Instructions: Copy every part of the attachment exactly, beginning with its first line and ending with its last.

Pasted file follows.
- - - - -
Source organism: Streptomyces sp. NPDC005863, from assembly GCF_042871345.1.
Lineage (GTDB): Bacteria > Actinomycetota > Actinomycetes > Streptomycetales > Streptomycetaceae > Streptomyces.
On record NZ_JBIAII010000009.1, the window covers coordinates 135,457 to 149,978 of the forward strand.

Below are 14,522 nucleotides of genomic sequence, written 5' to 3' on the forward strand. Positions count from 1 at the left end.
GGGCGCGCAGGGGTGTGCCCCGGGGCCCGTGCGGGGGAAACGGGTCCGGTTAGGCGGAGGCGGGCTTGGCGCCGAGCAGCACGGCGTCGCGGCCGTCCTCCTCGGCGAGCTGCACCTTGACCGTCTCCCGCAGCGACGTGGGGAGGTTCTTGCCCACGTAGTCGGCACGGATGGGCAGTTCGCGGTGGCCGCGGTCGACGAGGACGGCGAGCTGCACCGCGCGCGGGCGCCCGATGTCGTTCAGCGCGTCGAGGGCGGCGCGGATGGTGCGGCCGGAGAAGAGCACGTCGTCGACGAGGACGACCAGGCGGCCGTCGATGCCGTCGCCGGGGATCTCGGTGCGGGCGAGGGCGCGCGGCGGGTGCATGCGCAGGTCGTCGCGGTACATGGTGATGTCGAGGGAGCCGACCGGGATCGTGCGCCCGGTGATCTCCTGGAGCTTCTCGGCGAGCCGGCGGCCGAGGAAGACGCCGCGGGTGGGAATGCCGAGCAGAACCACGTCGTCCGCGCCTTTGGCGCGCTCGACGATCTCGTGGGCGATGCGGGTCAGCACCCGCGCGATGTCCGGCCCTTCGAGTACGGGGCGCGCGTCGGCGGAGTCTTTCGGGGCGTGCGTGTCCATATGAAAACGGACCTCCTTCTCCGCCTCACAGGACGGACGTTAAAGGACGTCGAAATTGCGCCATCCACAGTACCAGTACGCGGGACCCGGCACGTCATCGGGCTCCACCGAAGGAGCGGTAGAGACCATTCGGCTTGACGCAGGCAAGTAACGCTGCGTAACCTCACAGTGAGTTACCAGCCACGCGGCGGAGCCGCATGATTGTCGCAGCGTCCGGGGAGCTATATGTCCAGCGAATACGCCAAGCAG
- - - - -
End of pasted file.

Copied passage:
Source organism: Streptomyces sp. NPDC005863, from assembly GCF_042871345.1.
Lineage (GTDB): Bacteria > Actinomycetota > Actinomycetes > Streptomycetales > Streptomycetaceae > Streptomyces.
On record NZ_JBIAII010000009.1, the window covers coordinates 135,457 to 149,978 of the forward strand.

Below are 14,522 nucleotides of genomic sequence, written 5' to 3' on the forward strand. Positions count from 1 at the left end.
GGGCGCGCAGGGGTGTGCCCCGGGGCCCGTGCGGGGGAAACGGGTCCGGTTAGGCGGAGGCGGGCTTGGCGCCGAGCAGCACGGCGTCGCGGCCGTCCTCCTCGGCGAGCTGCACCTTGACCGTCTCCCGCAGCGACGTGGGGAGGTTCTTGCCCACGTAGTCGGCACGGATGGGCAGTTCGCGGTGGCCGCGGTCGACGAGGACGGCGAGCTGCACCGCGCGCGGGCGCCCGATGTCGTTCAGCGCGTCGAGGGCGGCGCGGATGGTGCGGCCGGAGAAGAGCACGTCGTCGACGAGGACGACCAGGCGGCCGTCGATGCCGTCGCCGGGGATCTCGGTGCGGGCGAGGGCGCGCGGCGGGTGCATGCGCAGGTCGTCGCGGTACATGGTGATGTCGAGGGAGCCGACCGGGATCGTGCGCCCGGTGATCTCCTGGAGCTTCTCGGCGAGCCGGCGGCCGAGGAAGACGCCGCGGGTGGGAATGCCGAGCAGAACCACGTCGTCCGCGCCTTTGGCGCGCTCGACGATCTCGTGGGCGATGCGGGTCAGCACCCGCGCGATGTCCGGCCCTTCGAGTACGGGGCGCGCGTCGGCGGAGTCTTTCGGGGCGTGCGTGTCCATATGAAAACGGACCTCCTTCTCCGCCTCACAGGACGGACGTTAAAGGACGTCGAAATTGCGCCATCCACAGTACCAGTACGCGGGACCCGGCACGTCATCGGGCTCCACCGAAGGAGCGGTAGAGACCATTCGGCTTGACGCAGGCAAGTAACGCTGCGTAACCTCACAGTGAGTTACCAGCCACGCGGCGGAGCCGCATGATTGTCGCAGCGTCCGGGGAGCTATATGTCCAGCGAATACGCCAAGCAG